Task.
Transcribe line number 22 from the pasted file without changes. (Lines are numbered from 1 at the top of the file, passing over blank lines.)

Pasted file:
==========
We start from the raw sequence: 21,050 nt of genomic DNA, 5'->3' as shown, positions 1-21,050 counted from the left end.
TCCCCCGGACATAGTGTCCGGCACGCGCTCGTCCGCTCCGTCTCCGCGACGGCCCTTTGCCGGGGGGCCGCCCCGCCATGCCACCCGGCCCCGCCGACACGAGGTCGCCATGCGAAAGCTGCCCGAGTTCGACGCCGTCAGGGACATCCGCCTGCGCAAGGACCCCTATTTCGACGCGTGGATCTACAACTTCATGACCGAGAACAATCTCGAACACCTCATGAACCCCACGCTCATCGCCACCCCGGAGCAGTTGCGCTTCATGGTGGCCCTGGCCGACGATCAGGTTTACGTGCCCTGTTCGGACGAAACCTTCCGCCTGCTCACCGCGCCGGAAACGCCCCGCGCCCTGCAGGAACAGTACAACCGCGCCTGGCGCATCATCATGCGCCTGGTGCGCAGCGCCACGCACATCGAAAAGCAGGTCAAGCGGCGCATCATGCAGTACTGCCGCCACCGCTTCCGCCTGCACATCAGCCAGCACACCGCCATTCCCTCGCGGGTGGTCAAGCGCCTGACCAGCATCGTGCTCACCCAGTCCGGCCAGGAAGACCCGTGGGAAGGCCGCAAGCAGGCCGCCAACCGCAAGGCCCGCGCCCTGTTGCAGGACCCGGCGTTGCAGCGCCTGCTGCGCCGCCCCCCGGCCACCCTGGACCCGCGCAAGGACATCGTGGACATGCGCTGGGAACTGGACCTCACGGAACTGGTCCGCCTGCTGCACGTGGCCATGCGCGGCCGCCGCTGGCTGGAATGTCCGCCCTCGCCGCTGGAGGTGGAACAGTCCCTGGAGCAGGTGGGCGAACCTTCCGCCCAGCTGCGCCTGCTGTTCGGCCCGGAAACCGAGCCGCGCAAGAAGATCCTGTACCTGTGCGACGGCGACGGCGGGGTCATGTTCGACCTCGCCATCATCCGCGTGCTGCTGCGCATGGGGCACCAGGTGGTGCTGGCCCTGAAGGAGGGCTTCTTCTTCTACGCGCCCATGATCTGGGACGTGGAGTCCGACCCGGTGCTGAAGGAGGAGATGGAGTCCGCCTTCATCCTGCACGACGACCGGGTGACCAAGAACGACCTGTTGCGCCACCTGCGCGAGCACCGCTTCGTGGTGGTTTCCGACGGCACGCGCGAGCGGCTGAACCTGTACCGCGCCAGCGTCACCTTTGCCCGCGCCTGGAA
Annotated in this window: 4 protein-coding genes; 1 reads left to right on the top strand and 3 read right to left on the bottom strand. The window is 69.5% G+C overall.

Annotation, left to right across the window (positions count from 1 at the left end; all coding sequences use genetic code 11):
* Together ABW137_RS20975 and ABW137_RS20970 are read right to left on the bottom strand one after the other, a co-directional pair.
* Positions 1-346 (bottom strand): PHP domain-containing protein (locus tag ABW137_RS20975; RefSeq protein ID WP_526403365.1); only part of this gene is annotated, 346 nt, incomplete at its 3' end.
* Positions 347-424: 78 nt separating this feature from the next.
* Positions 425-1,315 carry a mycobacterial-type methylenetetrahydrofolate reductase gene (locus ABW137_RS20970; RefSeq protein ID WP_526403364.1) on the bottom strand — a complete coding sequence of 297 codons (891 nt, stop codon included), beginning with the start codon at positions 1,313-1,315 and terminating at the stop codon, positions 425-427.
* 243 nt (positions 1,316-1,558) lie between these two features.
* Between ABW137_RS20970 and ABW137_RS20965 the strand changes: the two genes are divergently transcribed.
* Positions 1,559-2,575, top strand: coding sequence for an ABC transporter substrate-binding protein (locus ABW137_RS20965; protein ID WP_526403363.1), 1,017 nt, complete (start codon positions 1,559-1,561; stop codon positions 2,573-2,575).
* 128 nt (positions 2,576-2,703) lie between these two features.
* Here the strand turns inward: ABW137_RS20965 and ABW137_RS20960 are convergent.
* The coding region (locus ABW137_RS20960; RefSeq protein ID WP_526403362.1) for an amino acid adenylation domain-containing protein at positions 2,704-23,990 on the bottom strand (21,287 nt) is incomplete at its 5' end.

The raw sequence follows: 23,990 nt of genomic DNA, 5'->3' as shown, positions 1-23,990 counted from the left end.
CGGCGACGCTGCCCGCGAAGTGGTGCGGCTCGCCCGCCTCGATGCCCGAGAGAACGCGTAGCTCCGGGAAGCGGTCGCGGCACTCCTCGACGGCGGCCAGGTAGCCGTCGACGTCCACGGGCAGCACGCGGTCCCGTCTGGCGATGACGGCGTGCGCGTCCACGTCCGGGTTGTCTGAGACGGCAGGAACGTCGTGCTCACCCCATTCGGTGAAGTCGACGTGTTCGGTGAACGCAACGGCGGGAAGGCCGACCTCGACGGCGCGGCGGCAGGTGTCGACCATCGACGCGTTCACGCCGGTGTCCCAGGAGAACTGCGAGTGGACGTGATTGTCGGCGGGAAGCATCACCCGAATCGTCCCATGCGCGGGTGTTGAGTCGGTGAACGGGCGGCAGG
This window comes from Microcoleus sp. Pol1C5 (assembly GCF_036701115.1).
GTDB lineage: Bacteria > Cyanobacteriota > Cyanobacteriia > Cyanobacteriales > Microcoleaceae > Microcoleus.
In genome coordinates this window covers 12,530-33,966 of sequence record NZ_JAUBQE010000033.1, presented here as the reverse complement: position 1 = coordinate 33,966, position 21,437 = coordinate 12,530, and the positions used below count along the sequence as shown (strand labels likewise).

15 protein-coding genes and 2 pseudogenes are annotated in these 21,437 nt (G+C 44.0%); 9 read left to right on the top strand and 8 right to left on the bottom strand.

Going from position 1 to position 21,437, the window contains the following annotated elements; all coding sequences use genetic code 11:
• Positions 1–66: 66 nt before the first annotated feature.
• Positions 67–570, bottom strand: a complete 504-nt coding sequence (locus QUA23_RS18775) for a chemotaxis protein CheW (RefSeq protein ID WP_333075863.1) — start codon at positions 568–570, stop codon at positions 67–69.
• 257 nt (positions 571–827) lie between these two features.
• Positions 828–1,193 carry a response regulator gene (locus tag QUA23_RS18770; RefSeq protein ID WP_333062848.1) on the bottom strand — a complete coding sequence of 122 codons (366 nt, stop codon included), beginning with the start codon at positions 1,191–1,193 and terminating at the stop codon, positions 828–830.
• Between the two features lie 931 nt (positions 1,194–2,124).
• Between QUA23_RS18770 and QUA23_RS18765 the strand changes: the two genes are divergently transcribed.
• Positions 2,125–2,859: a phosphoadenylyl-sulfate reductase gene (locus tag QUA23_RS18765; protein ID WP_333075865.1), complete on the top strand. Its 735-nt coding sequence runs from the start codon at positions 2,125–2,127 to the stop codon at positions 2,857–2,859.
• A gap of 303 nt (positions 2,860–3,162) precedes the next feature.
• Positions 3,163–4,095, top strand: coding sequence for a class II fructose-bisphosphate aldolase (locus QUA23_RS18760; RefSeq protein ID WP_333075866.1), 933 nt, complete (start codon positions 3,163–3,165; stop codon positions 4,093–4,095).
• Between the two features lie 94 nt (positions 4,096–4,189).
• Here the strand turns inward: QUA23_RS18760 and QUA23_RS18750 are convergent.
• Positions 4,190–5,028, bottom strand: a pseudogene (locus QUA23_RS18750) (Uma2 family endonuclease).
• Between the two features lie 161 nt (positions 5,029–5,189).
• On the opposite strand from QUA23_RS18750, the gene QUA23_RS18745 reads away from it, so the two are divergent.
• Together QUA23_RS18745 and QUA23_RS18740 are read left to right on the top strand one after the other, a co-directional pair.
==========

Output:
• Positions 1–66: 66 nt before the first annotated feature.